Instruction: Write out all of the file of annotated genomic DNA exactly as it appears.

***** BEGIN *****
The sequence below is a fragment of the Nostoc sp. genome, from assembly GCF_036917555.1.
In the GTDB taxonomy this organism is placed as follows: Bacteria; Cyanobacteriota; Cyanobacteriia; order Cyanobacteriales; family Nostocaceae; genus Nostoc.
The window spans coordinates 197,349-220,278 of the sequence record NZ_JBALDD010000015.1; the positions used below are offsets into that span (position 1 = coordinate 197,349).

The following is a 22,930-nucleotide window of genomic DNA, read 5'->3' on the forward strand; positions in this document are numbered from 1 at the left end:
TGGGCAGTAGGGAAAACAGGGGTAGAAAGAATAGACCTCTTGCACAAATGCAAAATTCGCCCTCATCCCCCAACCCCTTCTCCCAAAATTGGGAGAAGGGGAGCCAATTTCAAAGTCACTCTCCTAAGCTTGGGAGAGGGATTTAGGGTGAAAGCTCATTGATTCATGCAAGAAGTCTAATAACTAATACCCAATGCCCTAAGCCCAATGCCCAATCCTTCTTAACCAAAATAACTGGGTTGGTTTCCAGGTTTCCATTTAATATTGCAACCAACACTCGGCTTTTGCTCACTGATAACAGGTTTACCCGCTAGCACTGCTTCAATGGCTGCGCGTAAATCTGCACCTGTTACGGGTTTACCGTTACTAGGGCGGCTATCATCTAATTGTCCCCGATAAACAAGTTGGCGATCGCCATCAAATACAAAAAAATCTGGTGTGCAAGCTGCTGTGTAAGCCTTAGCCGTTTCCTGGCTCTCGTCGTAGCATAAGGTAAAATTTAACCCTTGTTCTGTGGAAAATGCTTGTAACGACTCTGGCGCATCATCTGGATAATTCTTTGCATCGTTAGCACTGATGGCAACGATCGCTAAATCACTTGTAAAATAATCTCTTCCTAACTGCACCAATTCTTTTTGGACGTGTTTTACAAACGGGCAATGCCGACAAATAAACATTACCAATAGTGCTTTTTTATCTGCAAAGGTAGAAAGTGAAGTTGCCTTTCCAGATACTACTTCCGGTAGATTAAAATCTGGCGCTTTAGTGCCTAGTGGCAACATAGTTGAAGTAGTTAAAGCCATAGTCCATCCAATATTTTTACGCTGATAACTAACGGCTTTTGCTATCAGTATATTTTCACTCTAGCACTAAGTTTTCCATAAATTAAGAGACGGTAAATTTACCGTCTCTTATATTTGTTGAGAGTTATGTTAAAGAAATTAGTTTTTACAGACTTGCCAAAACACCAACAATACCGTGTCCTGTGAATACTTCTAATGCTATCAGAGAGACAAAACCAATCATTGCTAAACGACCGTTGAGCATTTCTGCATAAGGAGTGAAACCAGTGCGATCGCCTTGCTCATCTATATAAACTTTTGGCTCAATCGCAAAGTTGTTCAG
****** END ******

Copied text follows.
The sequence below is a fragment of the Nostoc sp. genome, from assembly GCF_036917555.1.
In the GTDB taxonomy this organism is placed as follows: Bacteria; Cyanobacteriota; Cyanobacteriia; order Cyanobacteriales; family Nostocaceae; genus Nostoc.
The window spans coordinates 197,349-220,278 of the sequence record NZ_JBALDD010000015.1; the positions used below are offsets into that span (position 1 = coordinate 197,349).

The following is a 22,930-nucleotide window of genomic DNA, read 5'->3' on the forward strand; positions in this document are numbered from 1 at the left end:
TGGGCAGTAGGGAAAACAGGGGTAGAAAGAATAGACCTCTTGCACAAATGCAAAATTCGCCCTCATCCCCCAACCCCTTCTCCCAAAATTGGGAGAAGGGGAGCCAATTTCAAAGTCACTCTCCTAAGCTTGGGAGAGGGATTTAGGGTGAAAGCTCATTGATTCATGCAAGAAGTCTAATAACTAATACCCAATGCCCTAAGCCCAATGCCCAATCCTTCTTAACCAAAATAACTGGGTTGGTTTCCAGGTTTCCATTTAATATTGCAACCAACACTCGGCTTTTGCTCACTGATAACAGGTTTACCCGCTAGCACTGCTTCAATGGCTGCGCGTAAATCTGCACCTGTTACGGGTTTACCGTTACTAGGGCGGCTATCATCTAATTGTCCCCGATAAACAAGTTGGCGATCGCCATCAAATACAAAAAAATCTGGTGTGCAAGCTGCTGTGTAAGCCTTAGCCGTTTCCTGGCTCTCGTCGTAGCATAAGGTAAAATTTAACCCTTGTTCTGTGGAAAATGCTTGTAACGACTCTGGCGCATCATCTGGATAATTCTTTGCATCGTTAGCACTGATGGCAACGATCGCTAAATCACTTGTAAAATAATCTCTTCCTAACTGCACCAATTCTTTTTGGACGTGTTTTACAAACGGGCAATGCCGACAAATAAACATTACCAATAGTGCTTTTTTATCTGCAAAGGTAGAAAGTGAAGTTGCCTTTCCAGATACTACTTCCGGTAGATTAAAATCTGGCGCTTTAGTGCCTAGTGGCAACATAGTTGAAGTAGTTAAAGCCATAGTCCATCCAATATTTTTACGCTGATAACTAACGGCTTTTGCTATCAGTATATTTTCACTCTAGCACTAAGTTTTCCATAAATTAAGAGACGGTAAATTTACCGTCTCTTATATTTGTTGAGAGTTATGTTAAAGAAATTAGTTTTTACAGACTTGCCAAAACACCAACAATACCGTGTCCTGTGAATACTTCTAATGCTATCAGAGAGACAAAACCAATCATTGCTAAACGACCGTTGAGCATTTCTGCATAAGGAGTGAAACCAGTGCGATCGCCTTGCTCATCTATATAAACTTTTGGCTCAATCGCAAAGTTGTTCAG